Hugh White's Lowy Institute paper, which I blogged about earlier, has now been released in full.
There have been a series of interesting and apparently well-informed comments on this in the Interpreter blog. Take a look here and work backwards.
I'm particularly sympathetic to Major Gen (Retd) Jim Molan's concerns that money be spent so that actual defence capabilities are consistent with the rhetoric of defence strategy as described in the White Paper and elsewhere.
The immediate priority for the government is not to be subverted by images of heroic strategic leadership (which do not have to be funded for many years) but to the serious but less sexy duty of repairing the current defence force.
Of course there is no show without Punch, and it was only a matter of time before Greg Sheridan got stuck into White in the pages of the Australian.
White is a very faithful lover. Many decades ago he fell in love with the idea of maritime denial as Australia's strategic lodestar and from that he deduced that the force structure for the ADF should focus overwhelmingly on submarines and fighter aircraft.
In his preposterous paper, which so far has escaped critical scrutiny, White calls for 200 JSFs and 18 submarines, and an enlarged but lightweight army, deliberately not equipped to fight even in medium-intensity theatres such as Afghanistan, configured as a gendarmerie for use in policing roles in the South Pacific.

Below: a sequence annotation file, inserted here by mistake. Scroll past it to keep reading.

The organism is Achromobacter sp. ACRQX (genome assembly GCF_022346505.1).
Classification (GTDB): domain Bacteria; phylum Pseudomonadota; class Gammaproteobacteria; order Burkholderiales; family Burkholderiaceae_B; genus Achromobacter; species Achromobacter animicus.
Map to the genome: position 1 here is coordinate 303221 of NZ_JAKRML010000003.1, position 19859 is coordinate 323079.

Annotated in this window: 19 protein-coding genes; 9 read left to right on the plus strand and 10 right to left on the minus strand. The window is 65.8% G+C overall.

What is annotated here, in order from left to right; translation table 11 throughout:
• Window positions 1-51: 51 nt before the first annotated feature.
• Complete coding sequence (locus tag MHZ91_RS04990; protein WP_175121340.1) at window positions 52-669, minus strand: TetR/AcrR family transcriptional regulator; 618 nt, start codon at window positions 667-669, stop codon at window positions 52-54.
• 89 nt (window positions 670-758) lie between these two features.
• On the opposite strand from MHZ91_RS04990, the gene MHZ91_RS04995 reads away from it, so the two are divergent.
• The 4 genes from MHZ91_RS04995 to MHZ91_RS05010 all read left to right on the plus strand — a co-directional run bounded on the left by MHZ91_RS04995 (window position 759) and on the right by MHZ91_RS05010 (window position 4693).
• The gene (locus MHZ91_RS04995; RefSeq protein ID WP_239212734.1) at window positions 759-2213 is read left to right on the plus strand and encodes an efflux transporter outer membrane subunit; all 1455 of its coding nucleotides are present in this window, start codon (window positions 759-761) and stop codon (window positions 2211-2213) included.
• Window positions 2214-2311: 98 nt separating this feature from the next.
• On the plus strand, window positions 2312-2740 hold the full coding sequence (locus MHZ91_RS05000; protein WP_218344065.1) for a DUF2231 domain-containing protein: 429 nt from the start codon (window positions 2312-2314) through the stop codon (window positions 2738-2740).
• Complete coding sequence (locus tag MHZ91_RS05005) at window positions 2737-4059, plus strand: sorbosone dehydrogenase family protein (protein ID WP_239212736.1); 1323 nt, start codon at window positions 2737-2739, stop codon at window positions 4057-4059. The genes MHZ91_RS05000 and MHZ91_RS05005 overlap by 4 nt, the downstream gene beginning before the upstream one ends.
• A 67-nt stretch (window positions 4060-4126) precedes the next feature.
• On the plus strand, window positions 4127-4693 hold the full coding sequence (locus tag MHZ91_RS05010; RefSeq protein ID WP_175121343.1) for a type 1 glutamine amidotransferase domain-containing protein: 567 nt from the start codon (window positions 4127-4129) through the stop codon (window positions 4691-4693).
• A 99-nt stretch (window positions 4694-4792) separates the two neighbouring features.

I'd been puzzling over the exact role of White's Lowy paper in relation to Government debates about the official White paper. Particularly since White was responsible for drafting the previous Australian Defence White Paper in 2000.
Graeme Dobell is very enlightening on this point, and very entertaining on Army views on White.
Hugh spent enough years in Parliament House to know how the political wheels turn. Thus, I read his Lowy paper as not just a wonk prescription.
Don’t see the paper as a faux Defence White Paper. Consider it, instead, as a particularly well written and explicit Cabinet submission. It is the sort of policy paper that goes to Ministers as the White Paper is prepared. And in the final White Paper, much of the meaty stuff — such as the tough discussion of China — gets watered down or cut out.